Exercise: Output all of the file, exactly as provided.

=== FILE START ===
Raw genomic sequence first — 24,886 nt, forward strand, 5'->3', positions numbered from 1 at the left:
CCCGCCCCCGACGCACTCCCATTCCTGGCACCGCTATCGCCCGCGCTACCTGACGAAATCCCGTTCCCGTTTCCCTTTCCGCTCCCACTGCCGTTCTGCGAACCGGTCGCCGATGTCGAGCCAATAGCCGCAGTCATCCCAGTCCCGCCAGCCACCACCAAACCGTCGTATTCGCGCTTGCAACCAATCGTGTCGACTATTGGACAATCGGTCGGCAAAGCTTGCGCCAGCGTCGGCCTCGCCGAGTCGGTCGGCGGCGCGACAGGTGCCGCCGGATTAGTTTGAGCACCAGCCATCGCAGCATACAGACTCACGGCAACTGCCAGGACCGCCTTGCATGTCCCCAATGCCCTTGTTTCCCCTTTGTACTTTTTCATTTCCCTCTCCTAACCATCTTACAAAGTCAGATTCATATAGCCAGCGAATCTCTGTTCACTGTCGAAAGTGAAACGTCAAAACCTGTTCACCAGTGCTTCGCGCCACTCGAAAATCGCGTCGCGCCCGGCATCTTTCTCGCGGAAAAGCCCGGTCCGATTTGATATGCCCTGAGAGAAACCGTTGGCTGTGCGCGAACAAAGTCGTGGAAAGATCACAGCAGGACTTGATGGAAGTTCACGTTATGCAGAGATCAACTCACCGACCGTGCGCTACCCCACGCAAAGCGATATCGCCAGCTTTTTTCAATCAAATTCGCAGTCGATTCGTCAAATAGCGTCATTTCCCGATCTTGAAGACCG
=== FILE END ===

Raw genomic sequence first — 24,886 nt, forward strand, 5'->3', positions numbered from 1 at the left:
CCCGCCCCCGACGCACTCCCATTCCTGGCACCGCTATCGCCCGCGCTACCTGACGAAATCCCGTTCCCGTTTCCCTTTCCGCTCCCACTGCCGTTCTGCGAACCGGTCGCCGATGTCGAGCCAATAGCCGCAGTCATCCCAGTCCCGCCAGCCACCACCAAACCGTCGTATTCGCGCTTGCAACCAATCGTGTCGACTATTGGACAATCGGTCGGCAAAGCTTGCGCCAGCGTCGGCCTCGCCGAGTCGGTCGGCGGCGCGACAGGTGCCGCCGGATTAGTTTGAGCACCAGCCATCGCAGCATACAGACTCACGGCAACTGCCAGGACCGCCTTGCATGTCCCCAATGCCCTTGTTTCCCCTTTGTACTTTTTCATTTCCCTCTCCTAACCATCTTACAAAGTCAGATTCATATAGCCAGCGAATCTCTGTTCACTGTCGAAAGTGAAACGTCAAAACCTGTTCACCAGTGCTTCGCGCCACTCGAAAATCGCGTCGCGCCCGGCATCTTTCTCGCGGAAAAGCCCGGTCCGATTTGATATGCCCTGAGAGAAACCGTTGGCTGTGCGCGAACAAAGTCGTGGAAAGATCACAGCAGGACTTGATGGAAGTTCACGTTATGCAGAGATCAACTCACCGACCGTGCGCTACCCCACGCAAAGCGATATCGCCAGCTTTTTTCAATCAAATTCGCAGTCGATTCGTCAAATAGCGTCATTTCCCGATCTTGAAGACCG